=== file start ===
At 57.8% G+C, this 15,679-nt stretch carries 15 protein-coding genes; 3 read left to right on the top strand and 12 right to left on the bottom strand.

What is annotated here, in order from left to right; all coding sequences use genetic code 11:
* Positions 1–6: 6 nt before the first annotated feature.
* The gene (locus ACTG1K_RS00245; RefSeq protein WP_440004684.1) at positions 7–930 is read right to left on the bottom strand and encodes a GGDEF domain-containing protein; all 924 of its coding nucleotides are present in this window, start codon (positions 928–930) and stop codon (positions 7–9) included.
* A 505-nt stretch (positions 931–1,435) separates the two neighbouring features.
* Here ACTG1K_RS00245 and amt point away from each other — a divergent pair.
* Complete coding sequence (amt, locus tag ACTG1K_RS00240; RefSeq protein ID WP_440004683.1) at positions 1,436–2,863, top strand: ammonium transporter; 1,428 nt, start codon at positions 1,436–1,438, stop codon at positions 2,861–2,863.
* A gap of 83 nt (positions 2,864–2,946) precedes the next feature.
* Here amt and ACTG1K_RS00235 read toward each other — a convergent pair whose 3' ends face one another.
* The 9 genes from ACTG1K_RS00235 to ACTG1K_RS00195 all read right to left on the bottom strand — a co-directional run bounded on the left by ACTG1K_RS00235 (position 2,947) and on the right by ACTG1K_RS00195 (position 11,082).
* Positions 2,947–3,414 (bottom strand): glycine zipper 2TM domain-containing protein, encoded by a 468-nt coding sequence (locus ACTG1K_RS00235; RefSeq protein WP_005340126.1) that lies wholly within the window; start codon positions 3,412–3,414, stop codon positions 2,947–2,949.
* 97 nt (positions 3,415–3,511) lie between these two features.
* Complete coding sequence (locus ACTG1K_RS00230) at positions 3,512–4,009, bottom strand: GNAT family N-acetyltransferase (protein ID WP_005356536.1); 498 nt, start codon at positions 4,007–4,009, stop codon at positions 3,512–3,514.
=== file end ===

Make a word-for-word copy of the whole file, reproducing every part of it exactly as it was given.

At 57.8% G+C, this 15,679-nt stretch carries 15 protein-coding genes; 3 read left to right on the top strand and 12 right to left on the bottom strand.

What is annotated here, in order from left to right; all coding sequences use genetic code 11:
* Positions 1–6: 6 nt before the first annotated feature.
* The gene (locus ACTG1K_RS00245; RefSeq protein WP_440004684.1) at positions 7–930 is read right to left on the bottom strand and encodes a GGDEF domain-containing protein; all 924 of its coding nucleotides are present in this window, start codon (positions 928–930) and stop codon (positions 7–9) included.
* A 505-nt stretch (positions 931–1,435) separates the two neighbouring features.
* Here ACTG1K_RS00245 and amt point away from each other — a divergent pair.
* Complete coding sequence (amt, locus tag ACTG1K_RS00240; RefSeq protein ID WP_440004683.1) at positions 1,436–2,863, top strand: ammonium transporter; 1,428 nt, start codon at positions 1,436–1,438, stop codon at positions 2,861–2,863.
* A gap of 83 nt (positions 2,864–2,946) precedes the next feature.
* Here amt and ACTG1K_RS00235 read toward each other — a convergent pair whose 3' ends face one another.
* The 9 genes from ACTG1K_RS00235 to ACTG1K_RS00195 all read right to left on the bottom strand — a co-directional run bounded on the left by ACTG1K_RS00235 (position 2,947) and on the right by ACTG1K_RS00195 (position 11,082).
* Positions 2,947–3,414 (bottom strand): glycine zipper 2TM domain-containing protein, encoded by a 468-nt coding sequence (locus ACTG1K_RS00235; RefSeq protein WP_005340126.1) that lies wholly within the window; start codon positions 3,412–3,414, stop codon positions 2,947–2,949.
* 97 nt (positions 3,415–3,511) lie between these two features.
* Complete coding sequence (locus ACTG1K_RS00230) at positions 3,512–4,009, bottom strand: GNAT family N-acetyltransferase (protein ID WP_005356536.1); 498 nt, start codon at positions 4,007–4,009, stop codon at positions 3,512–3,514.